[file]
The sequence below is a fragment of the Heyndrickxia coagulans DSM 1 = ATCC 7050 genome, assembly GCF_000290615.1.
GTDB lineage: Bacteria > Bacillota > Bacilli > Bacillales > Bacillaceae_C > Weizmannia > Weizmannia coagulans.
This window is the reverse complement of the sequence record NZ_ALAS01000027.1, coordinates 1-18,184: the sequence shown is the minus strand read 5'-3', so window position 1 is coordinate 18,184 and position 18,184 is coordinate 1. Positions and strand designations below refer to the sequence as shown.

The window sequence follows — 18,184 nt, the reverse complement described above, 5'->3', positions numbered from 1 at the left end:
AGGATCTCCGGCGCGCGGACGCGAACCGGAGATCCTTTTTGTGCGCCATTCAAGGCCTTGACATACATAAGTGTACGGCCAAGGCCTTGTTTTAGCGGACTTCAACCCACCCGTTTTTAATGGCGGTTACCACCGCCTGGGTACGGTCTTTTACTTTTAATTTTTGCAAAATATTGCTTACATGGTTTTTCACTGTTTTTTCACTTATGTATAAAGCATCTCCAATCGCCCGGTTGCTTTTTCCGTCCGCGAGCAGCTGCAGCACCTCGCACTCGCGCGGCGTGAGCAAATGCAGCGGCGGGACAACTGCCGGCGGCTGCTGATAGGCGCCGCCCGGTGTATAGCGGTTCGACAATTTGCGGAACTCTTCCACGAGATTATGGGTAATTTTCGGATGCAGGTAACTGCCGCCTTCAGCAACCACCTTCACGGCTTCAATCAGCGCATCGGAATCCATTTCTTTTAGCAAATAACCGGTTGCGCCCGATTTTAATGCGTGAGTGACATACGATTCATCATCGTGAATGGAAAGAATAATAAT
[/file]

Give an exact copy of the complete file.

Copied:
The sequence below is a fragment of the Heyndrickxia coagulans DSM 1 = ATCC 7050 genome, assembly GCF_000290615.1.
GTDB lineage: Bacteria > Bacillota > Bacilli > Bacillales > Bacillaceae_C > Weizmannia > Weizmannia coagulans.
This window is the reverse complement of the sequence record NZ_ALAS01000027.1, coordinates 1-18,184: the sequence shown is the minus strand read 5'-3', so window position 1 is coordinate 18,184 and position 18,184 is coordinate 1. Positions and strand designations below refer to the sequence as shown.

The window sequence follows — 18,184 nt, the reverse complement described above, 5'->3', positions numbered from 1 at the left end:
AGGATCTCCGGCGCGCGGACGCGAACCGGAGATCCTTTTTGTGCGCCATTCAAGGCCTTGACATACATAAGTGTACGGCCAAGGCCTTGTTTTAGCGGACTTCAACCCACCCGTTTTTAATGGCGGTTACCACCGCCTGGGTACGGTCTTTTACTTTTAATTTTTGCAAAATATTGCTTACATGGTTTTTCACTGTTTTTTCACTTATGTATAAAGCATCTCCAATCGCCCGGTTGCTTTTTCCGTCCGCGAGCAGCTGCAGCACCTCGCACTCGCGCGGCGTGAGCAAATGCAGCGGCGGGACAACTGCCGGCGGCTGCTGATAGGCGCCGCCCGGTGTATAGCGGTTCGACAATTTGCGGAACTCTTCCACGAGATTATGGGTAATTTTCGGATGCAGGTAACTGCCGCCTTCAGCAACCACCTTCACGGCTTCAATCAGCGCATCGGAATCCATTTCTTTTAGCAAATAACCGGTTGCGCCCGATTTTAATGCGTGAGTGACATACGATTCATCATCGTGAATGGAAAGAATAATAAT